One more illustration from Jeremiah. Judah is about to go into captivity and that will complete the exile of the entire nation. Many were thinking and some were saying that God no longer cared for Israel and that his faithfulness had come to an end but Jeremiah 30—33 sets that nonsense right. God assures them that his promises would never fail and his covenants with Israel would be honored. And how does he do that?
Jesus said, “My faithfulness will last longer than heaven and earth.” God says, “My faithfulness will last as long as heaven and earth.”
Jesus Christ said, “You will see the creation obliterated before you will see my word come to nothing.” God says the opposite! He says, “You can be as sure of my word as you can be that the sun and moon will always be in the heavens!”
Here’s what he says in Jeremiah 31:35-36. “This is what the Lord says, he who appoints the sun to shine by day, who decrees the moon and stars to shine by night...only if these decrees vanish from my sight, declares the Lord, will the descendants of Israel ever cease to be a nation before me.”
Again in Jeremiah 33:19-26 he says this. “This is what the Lord says: If you can break my covenant with the day and my covenant with the night, so that day and night no longer come at their appointed time, then my covenant with David my servant—and my covenant with the Levites who are priests ministering before me—can be broken...Have you not noticed that these people are saying, ‘The Lord has rejected the two kingdoms he chose’? So they despise my people and no longer regard them as a nation. This is what the Lord says: If I have not established my covenant with day and night and the fixed laws of heaven and earth, then I will reject the descendants of Jacob and David my servant and will not choose one of his sons to rule over the descendants of Abraham, Isaac and Jacob. For I will restore their fortunes and have compassion on them.”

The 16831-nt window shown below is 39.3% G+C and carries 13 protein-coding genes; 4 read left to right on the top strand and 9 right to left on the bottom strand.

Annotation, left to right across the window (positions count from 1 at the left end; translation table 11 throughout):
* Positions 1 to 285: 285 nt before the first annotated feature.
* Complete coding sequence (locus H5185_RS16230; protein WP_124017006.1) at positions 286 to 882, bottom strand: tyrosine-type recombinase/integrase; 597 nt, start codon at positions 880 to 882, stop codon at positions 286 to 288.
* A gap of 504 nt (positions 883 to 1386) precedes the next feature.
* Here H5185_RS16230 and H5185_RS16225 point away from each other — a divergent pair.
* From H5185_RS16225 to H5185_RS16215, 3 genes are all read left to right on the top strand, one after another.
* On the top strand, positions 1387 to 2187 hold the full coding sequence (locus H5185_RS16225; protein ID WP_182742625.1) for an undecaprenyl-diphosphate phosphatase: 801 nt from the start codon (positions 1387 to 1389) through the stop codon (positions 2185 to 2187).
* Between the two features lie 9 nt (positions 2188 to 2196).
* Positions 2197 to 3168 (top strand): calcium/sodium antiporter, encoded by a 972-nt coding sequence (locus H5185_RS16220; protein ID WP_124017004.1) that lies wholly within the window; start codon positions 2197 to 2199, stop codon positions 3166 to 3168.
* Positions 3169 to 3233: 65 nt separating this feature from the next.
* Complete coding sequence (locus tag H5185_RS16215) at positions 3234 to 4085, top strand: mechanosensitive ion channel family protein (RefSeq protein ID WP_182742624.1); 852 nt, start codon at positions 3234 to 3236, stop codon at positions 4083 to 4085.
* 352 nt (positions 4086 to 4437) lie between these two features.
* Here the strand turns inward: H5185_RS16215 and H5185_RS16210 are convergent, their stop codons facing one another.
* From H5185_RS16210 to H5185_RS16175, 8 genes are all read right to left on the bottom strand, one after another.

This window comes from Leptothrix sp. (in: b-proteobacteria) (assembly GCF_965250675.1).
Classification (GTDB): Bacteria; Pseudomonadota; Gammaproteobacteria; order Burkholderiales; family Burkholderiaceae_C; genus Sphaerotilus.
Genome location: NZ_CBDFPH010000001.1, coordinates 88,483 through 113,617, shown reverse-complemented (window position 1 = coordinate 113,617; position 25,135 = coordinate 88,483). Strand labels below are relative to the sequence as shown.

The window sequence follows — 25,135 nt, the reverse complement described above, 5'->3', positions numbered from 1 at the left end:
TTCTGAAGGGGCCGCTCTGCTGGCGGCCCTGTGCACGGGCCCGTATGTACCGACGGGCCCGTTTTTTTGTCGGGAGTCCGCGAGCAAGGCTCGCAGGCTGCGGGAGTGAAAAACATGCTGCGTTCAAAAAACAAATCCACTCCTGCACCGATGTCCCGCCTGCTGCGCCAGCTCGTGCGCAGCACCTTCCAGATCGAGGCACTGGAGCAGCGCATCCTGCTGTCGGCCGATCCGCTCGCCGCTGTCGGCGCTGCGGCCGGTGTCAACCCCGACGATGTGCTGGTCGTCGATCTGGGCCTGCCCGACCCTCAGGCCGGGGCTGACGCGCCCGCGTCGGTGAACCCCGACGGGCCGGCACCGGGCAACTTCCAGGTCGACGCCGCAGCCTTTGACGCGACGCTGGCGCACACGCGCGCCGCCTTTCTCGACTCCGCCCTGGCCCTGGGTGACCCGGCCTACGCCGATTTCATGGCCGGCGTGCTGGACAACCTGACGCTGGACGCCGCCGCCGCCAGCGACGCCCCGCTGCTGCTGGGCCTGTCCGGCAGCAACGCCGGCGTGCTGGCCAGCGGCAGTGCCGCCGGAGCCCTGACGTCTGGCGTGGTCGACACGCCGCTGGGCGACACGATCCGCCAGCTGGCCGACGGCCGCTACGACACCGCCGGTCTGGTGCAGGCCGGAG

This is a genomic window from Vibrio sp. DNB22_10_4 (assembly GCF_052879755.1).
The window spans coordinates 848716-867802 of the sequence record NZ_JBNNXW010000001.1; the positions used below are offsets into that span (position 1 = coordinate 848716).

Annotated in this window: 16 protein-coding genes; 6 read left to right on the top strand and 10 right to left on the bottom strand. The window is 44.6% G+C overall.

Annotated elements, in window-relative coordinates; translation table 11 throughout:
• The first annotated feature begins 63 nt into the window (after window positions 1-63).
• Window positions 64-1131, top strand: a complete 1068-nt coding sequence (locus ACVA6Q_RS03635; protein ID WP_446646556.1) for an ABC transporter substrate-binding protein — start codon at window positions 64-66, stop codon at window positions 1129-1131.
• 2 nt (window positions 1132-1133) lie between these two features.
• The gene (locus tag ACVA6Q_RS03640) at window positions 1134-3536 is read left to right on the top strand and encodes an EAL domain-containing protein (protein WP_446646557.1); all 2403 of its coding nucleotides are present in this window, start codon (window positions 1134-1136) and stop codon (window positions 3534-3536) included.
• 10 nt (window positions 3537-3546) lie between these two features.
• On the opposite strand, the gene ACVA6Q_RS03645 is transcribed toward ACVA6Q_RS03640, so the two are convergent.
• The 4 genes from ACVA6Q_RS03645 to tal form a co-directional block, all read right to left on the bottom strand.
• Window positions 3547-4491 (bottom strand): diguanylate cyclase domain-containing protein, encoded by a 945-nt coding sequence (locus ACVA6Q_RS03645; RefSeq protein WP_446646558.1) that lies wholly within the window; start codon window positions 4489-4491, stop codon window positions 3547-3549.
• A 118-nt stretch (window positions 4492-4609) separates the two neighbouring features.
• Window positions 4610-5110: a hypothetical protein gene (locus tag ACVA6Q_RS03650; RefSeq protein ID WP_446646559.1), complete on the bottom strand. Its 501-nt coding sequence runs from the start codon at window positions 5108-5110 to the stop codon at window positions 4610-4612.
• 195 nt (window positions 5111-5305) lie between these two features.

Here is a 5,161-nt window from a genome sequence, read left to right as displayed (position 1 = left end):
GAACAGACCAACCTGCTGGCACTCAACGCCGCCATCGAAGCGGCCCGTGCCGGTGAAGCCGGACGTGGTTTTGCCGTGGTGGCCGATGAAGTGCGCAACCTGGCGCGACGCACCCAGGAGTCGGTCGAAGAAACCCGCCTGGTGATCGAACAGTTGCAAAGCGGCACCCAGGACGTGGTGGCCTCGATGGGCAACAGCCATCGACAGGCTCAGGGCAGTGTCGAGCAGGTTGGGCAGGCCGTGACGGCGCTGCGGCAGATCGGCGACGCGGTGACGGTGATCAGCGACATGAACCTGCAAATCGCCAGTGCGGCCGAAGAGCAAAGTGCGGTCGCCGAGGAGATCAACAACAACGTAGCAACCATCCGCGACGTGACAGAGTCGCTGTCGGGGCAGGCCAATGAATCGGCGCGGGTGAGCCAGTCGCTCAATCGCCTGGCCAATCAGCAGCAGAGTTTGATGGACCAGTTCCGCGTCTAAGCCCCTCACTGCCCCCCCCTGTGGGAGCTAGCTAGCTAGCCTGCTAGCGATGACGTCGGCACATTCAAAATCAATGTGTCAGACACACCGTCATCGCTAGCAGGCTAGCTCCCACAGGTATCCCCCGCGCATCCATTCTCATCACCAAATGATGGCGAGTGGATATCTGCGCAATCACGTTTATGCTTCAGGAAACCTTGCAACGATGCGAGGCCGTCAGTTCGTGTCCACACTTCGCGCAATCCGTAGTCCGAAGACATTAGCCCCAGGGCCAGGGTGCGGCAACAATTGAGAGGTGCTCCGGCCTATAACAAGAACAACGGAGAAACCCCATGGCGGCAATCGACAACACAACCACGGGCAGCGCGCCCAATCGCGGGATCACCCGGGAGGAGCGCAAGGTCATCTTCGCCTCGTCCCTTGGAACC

In these texts God says they could be as sure of his word to Israel as they could of his covenant with creation. Some were saying God had rejected Israel and broken the covenants he made with them because he wanted nothing more to do with them. He tells them that that would only happen when there was no more sun or moon or stars. He says his covenants with Israel were as permanent and as sure as the fixed laws of nature. He assures them that as long as the sun, moon and stars are in their places he would be faithful to his covenants with Israel.
But while it’s reasonable enough to infer that such texts teach the creation will never cease, that is not their point. The creation is called in as something that is around when all the humans pass away and when God wants to illustrate how sure his promises are he says, “They’re as sure as the creation! My promises will last as long as the creation!” It’s a comparison thing. For obvious reasons he wouldn’t say, “My promises are as sure as a flower of the field.” Jesus Christ used a flower of the field as an illustration of something passing and he used heaven and earth as an illustration of something permanent. Jesus would not have said, “A flower of the field will die before my word will come to nothing.” People see flowers dying every day but they don’t see mountain ranges vanishing and creations passing away.
We’ve seen that God likens his enduring faithfulness to the enduring reliability of the creation (under his covenant, of course)—his faithfulness last as long as the creation lasts. But look what a psalmist does in Psalm 102:25-26. He contrasts God’s abiding nature with the passing nature of the creation.
“In the beginning you laid the foundation of the earth, and the heavens are the work of your hands. They will perish, but you remain; they will all wear out like a garment. Like clothing you will change them and they will be discarded. But you remain the same, and your years will never end.”
So what does all that mean?
It means we should look carefully at what a writer or speaker means to do with what he says even if he/they speak on the same subject. Jeremiah says the creation never ends and so it illustrates God’s faithfulness, which never ends. Jesus Christ says, in comparison with the abiding nature of his words the creation is a passing affair.